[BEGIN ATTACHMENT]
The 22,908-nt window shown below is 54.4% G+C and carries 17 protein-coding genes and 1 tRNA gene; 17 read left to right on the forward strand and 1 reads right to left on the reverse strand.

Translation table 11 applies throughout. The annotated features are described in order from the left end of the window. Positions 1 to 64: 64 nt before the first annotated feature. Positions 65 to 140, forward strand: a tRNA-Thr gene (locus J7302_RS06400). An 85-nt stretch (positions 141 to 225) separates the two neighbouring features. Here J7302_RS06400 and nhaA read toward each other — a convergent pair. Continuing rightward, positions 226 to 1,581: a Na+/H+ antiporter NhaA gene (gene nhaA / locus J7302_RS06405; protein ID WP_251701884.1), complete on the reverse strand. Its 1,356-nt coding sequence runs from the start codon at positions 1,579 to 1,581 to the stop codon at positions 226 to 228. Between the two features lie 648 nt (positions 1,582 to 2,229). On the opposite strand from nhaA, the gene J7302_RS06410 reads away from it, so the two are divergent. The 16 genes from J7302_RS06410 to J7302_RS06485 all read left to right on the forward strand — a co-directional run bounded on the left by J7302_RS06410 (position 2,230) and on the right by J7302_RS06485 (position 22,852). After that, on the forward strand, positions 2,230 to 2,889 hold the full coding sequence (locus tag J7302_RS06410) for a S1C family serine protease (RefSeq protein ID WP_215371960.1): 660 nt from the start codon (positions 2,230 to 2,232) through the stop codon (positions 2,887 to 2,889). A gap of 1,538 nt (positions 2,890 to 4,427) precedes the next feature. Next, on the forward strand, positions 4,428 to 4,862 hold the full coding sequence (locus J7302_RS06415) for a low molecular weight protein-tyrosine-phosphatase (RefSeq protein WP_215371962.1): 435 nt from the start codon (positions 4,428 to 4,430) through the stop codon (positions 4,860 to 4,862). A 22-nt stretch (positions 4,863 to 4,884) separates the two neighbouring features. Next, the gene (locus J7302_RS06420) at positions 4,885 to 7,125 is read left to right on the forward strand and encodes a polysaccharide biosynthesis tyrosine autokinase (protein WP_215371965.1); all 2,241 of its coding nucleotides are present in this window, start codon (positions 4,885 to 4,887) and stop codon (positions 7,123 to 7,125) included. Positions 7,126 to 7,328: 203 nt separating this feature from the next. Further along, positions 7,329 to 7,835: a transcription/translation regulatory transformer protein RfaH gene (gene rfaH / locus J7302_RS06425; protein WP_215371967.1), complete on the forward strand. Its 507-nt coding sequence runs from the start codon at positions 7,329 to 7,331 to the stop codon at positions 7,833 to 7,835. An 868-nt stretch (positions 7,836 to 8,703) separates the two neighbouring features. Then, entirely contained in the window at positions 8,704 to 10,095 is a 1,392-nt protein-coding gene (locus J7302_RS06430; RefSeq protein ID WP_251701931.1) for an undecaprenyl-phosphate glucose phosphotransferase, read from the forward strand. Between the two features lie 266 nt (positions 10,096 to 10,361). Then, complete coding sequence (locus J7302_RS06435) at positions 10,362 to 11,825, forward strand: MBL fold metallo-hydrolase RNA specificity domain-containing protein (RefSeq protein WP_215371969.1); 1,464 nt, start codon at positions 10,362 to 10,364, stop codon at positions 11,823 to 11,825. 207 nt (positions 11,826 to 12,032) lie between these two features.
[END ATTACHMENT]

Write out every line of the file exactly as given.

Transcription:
The 22,908-nt window shown below is 54.4% G+C and carries 17 protein-coding genes and 1 tRNA gene; 17 read left to right on the forward strand and 1 reads right to left on the reverse strand.

Translation table 11 applies throughout. The annotated features are described in order from the left end of the window. Positions 1 to 64: 64 nt before the first annotated feature. Positions 65 to 140, forward strand: a tRNA-Thr gene (locus J7302_RS06400). An 85-nt stretch (positions 141 to 225) separates the two neighbouring features. Here J7302_RS06400 and nhaA read toward each other — a convergent pair. Continuing rightward, positions 226 to 1,581: a Na+/H+ antiporter NhaA gene (gene nhaA / locus J7302_RS06405; protein ID WP_251701884.1), complete on the reverse strand. Its 1,356-nt coding sequence runs from the start codon at positions 1,579 to 1,581 to the stop codon at positions 226 to 228. Between the two features lie 648 nt (positions 1,582 to 2,229). On the opposite strand from nhaA, the gene J7302_RS06410 reads away from it, so the two are divergent. The 16 genes from J7302_RS06410 to J7302_RS06485 all read left to right on the forward strand — a co-directional run bounded on the left by J7302_RS06410 (position 2,230) and on the right by J7302_RS06485 (position 22,852). After that, on the forward strand, positions 2,230 to 2,889 hold the full coding sequence (locus tag J7302_RS06410) for a S1C family serine protease (RefSeq protein ID WP_215371960.1): 660 nt from the start codon (positions 2,230 to 2,232) through the stop codon (positions 2,887 to 2,889). A gap of 1,538 nt (positions 2,890 to 4,427) precedes the next feature. Next, on the forward strand, positions 4,428 to 4,862 hold the full coding sequence (locus J7302_RS06415) for a low molecular weight protein-tyrosine-phosphatase (RefSeq protein WP_215371962.1): 435 nt from the start codon (positions 4,428 to 4,430) through the stop codon (positions 4,860 to 4,862). A 22-nt stretch (positions 4,863 to 4,884) separates the two neighbouring features. Next, the gene (locus J7302_RS06420) at positions 4,885 to 7,125 is read left to right on the forward strand and encodes a polysaccharide biosynthesis tyrosine autokinase (protein WP_215371965.1); all 2,241 of its coding nucleotides are present in this window, start codon (positions 4,885 to 4,887) and stop codon (positions 7,123 to 7,125) included. Positions 7,126 to 7,328: 203 nt separating this feature from the next. Further along, positions 7,329 to 7,835: a transcription/translation regulatory transformer protein RfaH gene (gene rfaH / locus J7302_RS06425; protein WP_215371967.1), complete on the forward strand. Its 507-nt coding sequence runs from the start codon at positions 7,329 to 7,331 to the stop codon at positions 7,833 to 7,835. An 868-nt stretch (positions 7,836 to 8,703) separates the two neighbouring features. Then, entirely contained in the window at positions 8,704 to 10,095 is a 1,392-nt protein-coding gene (locus J7302_RS06430; RefSeq protein ID WP_251701931.1) for an undecaprenyl-phosphate glucose phosphotransferase, read from the forward strand. Between the two features lie 266 nt (positions 10,096 to 10,361). Then, complete coding sequence (locus J7302_RS06435) at positions 10,362 to 11,825, forward strand: MBL fold metallo-hydrolase RNA specificity domain-containing protein (RefSeq protein WP_215371969.1); 1,464 nt, start codon at positions 10,362 to 10,364, stop codon at positions 11,823 to 11,825. 207 nt (positions 11,826 to 12,032) lie between these two features.